When I perform the following Netcat command and view the packets with Wireshark, it says the UDP packet is malformed.

$ echo "this is a test" | nc -u 53

Similarly, using commands like $ echo "this is a test" > /dev/udp/ produce "malformed packet" errors in Wireshark.

Enter image description here

The echo command gets sent/delivered to the Netcat server without errors. But this got me wondering: is it possible to manually construct a proper UDP packet with echo or some other native Unix tool(s)?

I'm using Debian and macOS.

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    According to your screenshot it's not the udp-packet itself which is malformed but its content, as port 53 is used for DNS and your packet doesn't contain a valid DNS request. – tkausl Nov 23 '18 at 18:17
  • @tkausl you're absolutely right. There are no "malformed" errors when using ports other than 53. Thank you for pointing that out. – user322500 Nov 23 '18 at 18:22
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    If you aren't using standard protocols you are supposed to use ports in the range 49152 to 65535. Since Linux by default uses the range 32768 to 60999 as ephemeral ports I recommend not choosing those either for non-standard protocols. However 61000 to 65535 are fair game for non-standard protocols. I usually use echo $[61002+RANDOM%4532] to pick a random port number in that range. – kasperd Nov 23 '18 at 21:21
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    Don't be logged in as root. You should do most of your activity as a non-root user. If you do stuff as root, you will be back on here asking how to fix your machine, and we won't be able to help (except to recommend a re-install). – ctrl-alt-delor Nov 24 '18 at 0:18
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    @tkausl Look what have you lost for not posting your comment as answer.... – George Vasiliou Nov 25 '18 at 20:23

Your packet is completely valid, from the viewpoint of IP and UDP. If you expand the protocol details for Ethernet/IP/UDP in the lower pane of Wireshark, you will see that the packet is successfully parsed.

However, as it is destined for port 53, Wireshark attempts to parse it as a DNS packet, which it cannot do (since the string "this is a test" is not a valid DNS request per the RFC 1035 spec).

If you follow the specification at that link, you will be able to construct a packet that is valid when parsed as a DNS request. If you send the packet to another port, you'll notice that Wireshark will no longer parse it as a DNS request and will hence not show that warning.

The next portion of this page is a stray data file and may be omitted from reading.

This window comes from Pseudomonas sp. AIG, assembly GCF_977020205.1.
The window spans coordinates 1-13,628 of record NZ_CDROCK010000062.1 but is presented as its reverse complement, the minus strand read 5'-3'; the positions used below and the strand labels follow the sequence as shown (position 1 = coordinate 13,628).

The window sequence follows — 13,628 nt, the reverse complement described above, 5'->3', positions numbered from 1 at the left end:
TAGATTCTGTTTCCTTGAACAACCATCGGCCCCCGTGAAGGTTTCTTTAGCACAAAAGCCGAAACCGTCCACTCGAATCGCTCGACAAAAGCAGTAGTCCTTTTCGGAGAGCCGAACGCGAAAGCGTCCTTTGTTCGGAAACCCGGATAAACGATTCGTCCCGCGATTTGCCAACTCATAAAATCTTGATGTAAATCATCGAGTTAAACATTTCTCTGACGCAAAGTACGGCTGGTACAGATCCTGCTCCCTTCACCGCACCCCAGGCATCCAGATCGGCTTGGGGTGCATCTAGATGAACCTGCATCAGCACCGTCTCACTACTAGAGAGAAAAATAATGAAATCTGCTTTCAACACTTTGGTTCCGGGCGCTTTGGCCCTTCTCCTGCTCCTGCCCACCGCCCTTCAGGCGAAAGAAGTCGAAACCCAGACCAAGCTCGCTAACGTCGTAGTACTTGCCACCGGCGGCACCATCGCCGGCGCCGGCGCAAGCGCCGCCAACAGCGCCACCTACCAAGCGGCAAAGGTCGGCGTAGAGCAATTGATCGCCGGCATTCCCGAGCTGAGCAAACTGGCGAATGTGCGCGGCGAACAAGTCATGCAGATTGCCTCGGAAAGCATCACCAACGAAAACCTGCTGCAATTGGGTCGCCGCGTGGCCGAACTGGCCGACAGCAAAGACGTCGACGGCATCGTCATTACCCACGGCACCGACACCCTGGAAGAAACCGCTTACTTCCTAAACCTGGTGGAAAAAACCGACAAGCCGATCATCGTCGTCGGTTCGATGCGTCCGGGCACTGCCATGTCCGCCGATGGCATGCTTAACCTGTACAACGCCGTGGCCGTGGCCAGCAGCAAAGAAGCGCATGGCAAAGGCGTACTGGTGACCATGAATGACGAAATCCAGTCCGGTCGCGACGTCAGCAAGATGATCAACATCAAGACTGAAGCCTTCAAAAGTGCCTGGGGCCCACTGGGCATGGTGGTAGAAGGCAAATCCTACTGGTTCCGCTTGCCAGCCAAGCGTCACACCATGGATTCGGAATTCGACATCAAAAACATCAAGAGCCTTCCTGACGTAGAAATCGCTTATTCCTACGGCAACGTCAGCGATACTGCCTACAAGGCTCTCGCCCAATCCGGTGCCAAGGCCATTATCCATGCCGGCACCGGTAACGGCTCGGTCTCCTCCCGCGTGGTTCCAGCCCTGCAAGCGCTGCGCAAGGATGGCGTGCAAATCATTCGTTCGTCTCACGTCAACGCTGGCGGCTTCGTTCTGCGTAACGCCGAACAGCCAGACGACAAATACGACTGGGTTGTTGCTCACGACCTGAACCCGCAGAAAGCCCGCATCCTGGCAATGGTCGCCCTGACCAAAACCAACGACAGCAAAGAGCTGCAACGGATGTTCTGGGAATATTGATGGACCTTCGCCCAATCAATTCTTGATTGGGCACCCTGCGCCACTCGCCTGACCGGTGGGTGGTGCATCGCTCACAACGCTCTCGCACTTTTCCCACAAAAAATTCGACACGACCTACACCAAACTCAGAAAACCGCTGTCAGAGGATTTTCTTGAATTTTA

You can send them to Bash special aliases with redirection.

From Bash manpages:

/dev/tcp/host/port If host is a valid hostname or Internet address, and port is an integer port number or service name, bash attempts to open the corresponding TCP socket.

/dev/udp/host/port If host is a valid hostname or Internet address, and port is an integer port number or service name, bash attempts to open the corresponding UDP socket.

This will send a UDP packet to to port 8080:

echo "This is a test" > /dev/udp/
  • Thanks for this answer. I've updated my question. Using your method also produces a "malformed packet" error message, unfortunately. – user322500 Nov 23 '18 at 16:42

There are multiple questions here; the claim of a "malformed packet" may be due to checksum offloading and if so is a false error as it reflects the packet capture not having a complete view--some of the work was instead done on the network hardware. WireShark should have documentation on this.

Otherwise, various tools (such as socat, nc or netcat, or via extremely similar features in shells such as ksh93 or bash) can take bytes from standard input and dump them into what becomes a UDP packet. Whether this is "proper" depends on the protocol; one could in theory construct and send a DNS or DHCP packet this way, though more often folks use a library or dedicated software that (hopefully) correctly implements the protocol in question, as there is usually a lot more involved than setting a few bits in the body of a packet and sending that out over the wire, notably handling responses, retrying after timeout or error, packet header fields, etc. The protocols are usually very well documented in RFC, or see the "TCP/IP Illustrated" book series by Stevens for even more documentation.

Specific tools such as nmap do very custom things with packet construction. Otherwise for manual packet construction a programming language is typically used, though again most software will use existing libraries or system services to send out DNS or DHCP or other UDP packets, as those are far less work and far less error prone than manually crafting a raw packet from scratch.

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